Berwick’s Response to the Anniversary

In common with almost every town and village in the kingdom, an open-air public meeting to mark the anniversary of the war took place in front of the Town Hall, Berwick, on Wednesday evening. His Worship the Mayor (Mr Thomas Wilson) assisted by the other speakers taking part in the proceedings, admirably voiced the feelings of the assembled multitude who heartily responded to the loyal and patriotic sentiments which were uttered. There is no doubt that the inflexible determination of every one after such a year of tremendous struggle and sacrifice is to see an end once and for all to the military aggression which has threatened Europe and the world for years past. The accomplishment will call for many more acts of heroism and self-denial, but the same dauntless courage which brought us through the hard campaigns of the Indian Mutiny and the Crimean War still lives in the hearts of Britain today. The end may not be in sight, but each day that that passes brings the certainty of victory nearer and the downfall of a hideous and brutal military despotism the more certain. The more recruits who come forward to take the places of those who have to go to the actual scene of hostilities with the greater celerity will the day of deliverance come; and, of course, all classes can assist the Government by practising economy and placing every spare penny into the War Loan.

bAdvertiser 6 Aug 1915 Don't Swear Dunlop Advert resized

Berwick Advertiser 6 August 1915, Don’t Swear Dunlop Advert.


 Berwick, 4th August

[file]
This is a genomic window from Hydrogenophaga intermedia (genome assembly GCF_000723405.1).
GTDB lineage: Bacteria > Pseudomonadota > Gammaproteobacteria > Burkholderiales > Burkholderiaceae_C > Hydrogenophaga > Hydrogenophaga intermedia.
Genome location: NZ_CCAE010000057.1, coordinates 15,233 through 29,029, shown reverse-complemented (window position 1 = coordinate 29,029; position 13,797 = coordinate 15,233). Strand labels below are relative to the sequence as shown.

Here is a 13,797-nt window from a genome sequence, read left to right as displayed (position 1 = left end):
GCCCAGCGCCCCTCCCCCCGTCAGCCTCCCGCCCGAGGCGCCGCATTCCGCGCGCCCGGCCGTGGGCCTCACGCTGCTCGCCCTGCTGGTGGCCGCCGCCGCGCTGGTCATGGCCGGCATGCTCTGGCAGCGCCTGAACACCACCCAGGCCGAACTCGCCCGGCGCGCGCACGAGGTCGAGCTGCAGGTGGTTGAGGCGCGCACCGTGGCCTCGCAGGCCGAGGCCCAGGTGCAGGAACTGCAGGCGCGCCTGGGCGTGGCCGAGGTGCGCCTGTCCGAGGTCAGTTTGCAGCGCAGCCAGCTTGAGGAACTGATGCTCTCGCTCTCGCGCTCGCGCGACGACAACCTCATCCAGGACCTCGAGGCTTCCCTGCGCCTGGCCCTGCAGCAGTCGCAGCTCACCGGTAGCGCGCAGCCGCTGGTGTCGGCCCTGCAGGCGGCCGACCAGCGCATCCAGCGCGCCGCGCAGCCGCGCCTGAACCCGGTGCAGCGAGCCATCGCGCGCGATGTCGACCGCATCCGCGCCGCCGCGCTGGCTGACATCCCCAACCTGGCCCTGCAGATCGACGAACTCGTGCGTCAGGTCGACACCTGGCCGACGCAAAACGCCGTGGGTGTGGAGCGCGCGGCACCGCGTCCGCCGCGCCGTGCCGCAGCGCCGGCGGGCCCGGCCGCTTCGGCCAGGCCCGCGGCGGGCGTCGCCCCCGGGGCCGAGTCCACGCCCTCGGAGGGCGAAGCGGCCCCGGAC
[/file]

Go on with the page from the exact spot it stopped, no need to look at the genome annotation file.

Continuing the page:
Before giving the results of the herring fishing for the past week, it may be as well to state briefly what was done in the early part of the season. In April the order was issued that drift net fishing was only allowed within the three mile limit by boats under 40 feet overall. As fishing with the first class boats either by net or great line – it being a first necessity to catch herrings for prosecuting the latter fishing – was now out of the question, the outlook for the fishermen in the district was far from promising. However, within a few days of the above order, arrangements were made by which seventeen of the Eyemouth steam drifters with their crews were engaged for Admiralty work. Those who remained at home began to turn their attention to small line fishing, so that by the middle of May there were forty-seven crews working from the stations of St. Abbs, Eyemouth, and Burnmouth. Mussel bait was obtained from Clyde district, and the scene on the Eyemouth quay at the distribution of the mussels was reminiscent of about twenty years ago when haddock fishing was the principal industry in the locality. Shortly after this trails were made at the herring fishing, first one boat and next week twelve boats, each week adding to the number until by the end of June there were over sixty boats fishing from Eyemouth. The local men hired boats of a suitable size from Cockenzie and other Leith ports, others who could not procure boats remained at the lines. Of the above number there were thirty-six local crews, and others from Firth of Forth ports.